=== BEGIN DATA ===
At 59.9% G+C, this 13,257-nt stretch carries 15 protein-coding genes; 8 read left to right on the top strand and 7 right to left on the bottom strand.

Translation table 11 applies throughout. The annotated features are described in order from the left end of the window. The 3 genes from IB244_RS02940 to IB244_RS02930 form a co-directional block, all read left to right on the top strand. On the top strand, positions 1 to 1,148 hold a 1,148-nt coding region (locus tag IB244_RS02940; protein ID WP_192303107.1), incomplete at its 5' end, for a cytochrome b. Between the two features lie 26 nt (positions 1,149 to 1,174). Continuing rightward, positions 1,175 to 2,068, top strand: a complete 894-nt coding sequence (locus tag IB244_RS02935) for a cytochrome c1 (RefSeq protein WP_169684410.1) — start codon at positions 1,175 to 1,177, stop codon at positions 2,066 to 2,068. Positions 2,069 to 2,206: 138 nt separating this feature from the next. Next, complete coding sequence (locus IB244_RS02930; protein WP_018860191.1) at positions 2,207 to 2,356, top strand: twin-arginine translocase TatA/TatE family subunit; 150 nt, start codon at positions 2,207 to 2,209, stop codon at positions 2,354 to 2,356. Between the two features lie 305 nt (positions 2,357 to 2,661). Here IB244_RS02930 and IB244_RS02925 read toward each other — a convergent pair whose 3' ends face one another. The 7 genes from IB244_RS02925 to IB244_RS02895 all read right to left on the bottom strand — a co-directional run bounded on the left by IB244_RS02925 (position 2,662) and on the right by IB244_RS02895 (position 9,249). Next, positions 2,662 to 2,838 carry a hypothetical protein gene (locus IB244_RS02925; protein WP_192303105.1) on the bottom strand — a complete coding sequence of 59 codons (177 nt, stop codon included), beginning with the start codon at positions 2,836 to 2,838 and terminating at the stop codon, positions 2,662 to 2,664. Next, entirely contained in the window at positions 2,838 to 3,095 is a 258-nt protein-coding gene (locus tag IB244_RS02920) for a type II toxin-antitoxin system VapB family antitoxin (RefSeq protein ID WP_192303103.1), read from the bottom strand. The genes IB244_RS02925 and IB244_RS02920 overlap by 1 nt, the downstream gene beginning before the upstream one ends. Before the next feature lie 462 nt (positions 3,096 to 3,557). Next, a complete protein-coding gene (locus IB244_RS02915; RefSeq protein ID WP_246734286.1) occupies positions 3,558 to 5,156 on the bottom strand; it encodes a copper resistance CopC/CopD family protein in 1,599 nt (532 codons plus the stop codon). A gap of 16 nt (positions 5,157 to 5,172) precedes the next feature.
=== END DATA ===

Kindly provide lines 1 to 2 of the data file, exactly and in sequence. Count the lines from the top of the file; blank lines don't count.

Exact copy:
At 59.9% G+C, this 13,257-nt stretch carries 15 protein-coding genes; 8 read left to right on the top strand and 7 right to left on the bottom strand.

Translation table 11 applies throughout. The annotated features are described in order from the left end of the window. The 3 genes from IB244_RS02940 to IB244_RS02930 form a co-directional block, all read left to right on the top strand. On the top strand, positions 1 to 1,148 hold a 1,148-nt coding region (locus tag IB244_RS02940; protein ID WP_192303107.1), incomplete at its 5' end, for a cytochrome b. Between the two features lie 26 nt (positions 1,149 to 1,174). Continuing rightward, positions 1,175 to 2,068, top strand: a complete 894-nt coding sequence (locus tag IB244_RS02935) for a cytochrome c1 (RefSeq protein WP_169684410.1) — start codon at positions 1,175 to 1,177, stop codon at positions 2,066 to 2,068. Positions 2,069 to 2,206: 138 nt separating this feature from the next. Next, complete coding sequence (locus IB244_RS02930; protein WP_018860191.1) at positions 2,207 to 2,356, top strand: twin-arginine translocase TatA/TatE family subunit; 150 nt, start codon at positions 2,207 to 2,209, stop codon at positions 2,354 to 2,356. Between the two features lie 305 nt (positions 2,357 to 2,661). Here IB244_RS02930 and IB244_RS02925 read toward each other — a convergent pair whose 3' ends face one another. The 7 genes from IB244_RS02925 to IB244_RS02895 all read right to left on the bottom strand — a co-directional run bounded on the left by IB244_RS02925 (position 2,662) and on the right by IB244_RS02895 (position 9,249). Next, positions 2,662 to 2,838 carry a hypothetical protein gene (locus IB244_RS02925; protein WP_192303105.1) on the bottom strand — a complete coding sequence of 59 codons (177 nt, stop codon included), beginning with the start codon at positions 2,836 to 2,838 and terminating at the stop codon, positions 2,662 to 2,664. Next, entirely contained in the window at positions 2,838 to 3,095 is a 258-nt protein-coding gene (locus tag IB244_RS02920) for a type II toxin-antitoxin system VapB family antitoxin (RefSeq protein ID WP_192303103.1), read from the bottom strand. The genes IB244_RS02925 and IB244_RS02920 overlap by 1 nt, the downstream gene beginning before the upstream one ends. Before the next feature lie 462 nt (positions 3,096 to 3,557). Next, a complete protein-coding gene (locus IB244_RS02915; RefSeq protein ID WP_246734286.1) occupies positions 3,558 to 5,156 on the bottom strand; it encodes a copper resistance CopC/CopD family protein in 1,599 nt (532 codons plus the stop codon). A gap of 16 nt (positions 5,157 to 5,172) precedes the next feature.